Iran Human Rights (IHRNGO); May 18, 2022: Mehrab Salehi who was most probably a juvenile offender at the time of the alleged murder he was convicted of, has been executed in Yazd Central Prison as he was unable to afford the €50k diya (blood money) demanded by the victim’s family.
According to information obtained by Iran Human Rights, a young man was executed in Yazd Central Prison on the morning of May 15. His identity has been established as 20-year-old Mehrab Salehi who was sentenced to qisas (retribution-in-kind) for murder.
His relatives have told Iran Human Rights that Mehrab was born in February/March 2003 (Esfand) and arrested in December 2019/January 2020 (Dey), making him 16 years old at the time of the alleged offence. Iran Human Rights is working to verify the information through documentation.
Mehrab Salehi was previously taken to the gallows twice and had been able to obtain extensions each time. The victim’s family had demanded 1.5 billion tomans (€50K) as diya (blood money) instead of retribution, a sum Mehrab’s family were unable to afford.
At the time of writing, his execution has not been reported by domestic media or officials in Iran.
Iran is one of the few countries in the world that still carries out the death penalty for juvenile offenders. The International Covenant on Civil and Political Rights which the Islamic Republic is a signatory to, prohibits the issuance and implementation of the death penalty for crimes committed by an individual below 18 years of age.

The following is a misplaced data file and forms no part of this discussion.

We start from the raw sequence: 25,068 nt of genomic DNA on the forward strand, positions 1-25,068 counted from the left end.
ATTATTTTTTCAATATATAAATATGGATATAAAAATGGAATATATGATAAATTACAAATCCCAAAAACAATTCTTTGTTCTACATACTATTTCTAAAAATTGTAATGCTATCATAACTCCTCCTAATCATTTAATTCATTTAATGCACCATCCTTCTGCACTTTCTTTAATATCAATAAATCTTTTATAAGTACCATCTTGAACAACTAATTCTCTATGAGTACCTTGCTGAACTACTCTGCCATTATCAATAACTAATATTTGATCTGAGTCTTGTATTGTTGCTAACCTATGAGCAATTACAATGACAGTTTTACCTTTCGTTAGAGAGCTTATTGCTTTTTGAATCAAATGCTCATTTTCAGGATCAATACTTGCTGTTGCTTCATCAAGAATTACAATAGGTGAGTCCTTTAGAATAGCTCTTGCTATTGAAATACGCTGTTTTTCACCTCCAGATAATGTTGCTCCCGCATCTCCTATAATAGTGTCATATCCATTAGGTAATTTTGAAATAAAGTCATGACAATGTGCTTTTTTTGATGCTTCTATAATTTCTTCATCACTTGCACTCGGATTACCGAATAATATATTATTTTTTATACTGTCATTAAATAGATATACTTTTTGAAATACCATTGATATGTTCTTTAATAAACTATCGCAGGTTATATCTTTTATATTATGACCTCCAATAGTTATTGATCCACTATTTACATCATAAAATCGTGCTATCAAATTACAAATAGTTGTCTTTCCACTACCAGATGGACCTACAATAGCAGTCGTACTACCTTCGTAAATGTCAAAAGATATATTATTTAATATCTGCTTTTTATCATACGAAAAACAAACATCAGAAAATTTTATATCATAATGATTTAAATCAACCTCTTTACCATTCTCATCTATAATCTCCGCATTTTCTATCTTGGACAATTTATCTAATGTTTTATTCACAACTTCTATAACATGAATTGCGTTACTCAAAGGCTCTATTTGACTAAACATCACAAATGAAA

According to data collected by Iran Human Rights and international human rights organisations, the Islamic Republic is responsible for more than 70% of all executions of juvenile offenders in the last 30 years. IHR’s statistics also show that at least 63 juvenile offenders have been executed in Iran over the past 10 years, with at least four being executed in 2020 and two in 2021.
The Convention on the Rights of the Child, which the Islamic Republic is also a signatory to, explicitly states that “Neither capital punishment nor life imprisonment without possibility of release shall be imposed for offences committed by persons below eighteen years of age.” However, the new Islamic Penal Code adopted in 2013 explicitly defines the “age of criminal responsibility” for children as the age of maturity under Sharia law, meaning that girls over 9 lunar years of age and boys over 15 lunar years of age are eligible for execution if convicted of “crimes against God” (such as apostasy) or “retribution crimes”(such as murder).
According to data gathered by Iran Human Rights, at least 183 people were executed on murder charges in 2021. Those charged with the umbrella term of “intentional murder” are sentenced to qisas (retribution-in-kind) regardless of intent or circumstances due to a lack of grading in law. Once a defendant has been convicted, the victim’s family are required to choose between death as retribution, diya (blood money) or forgiveness.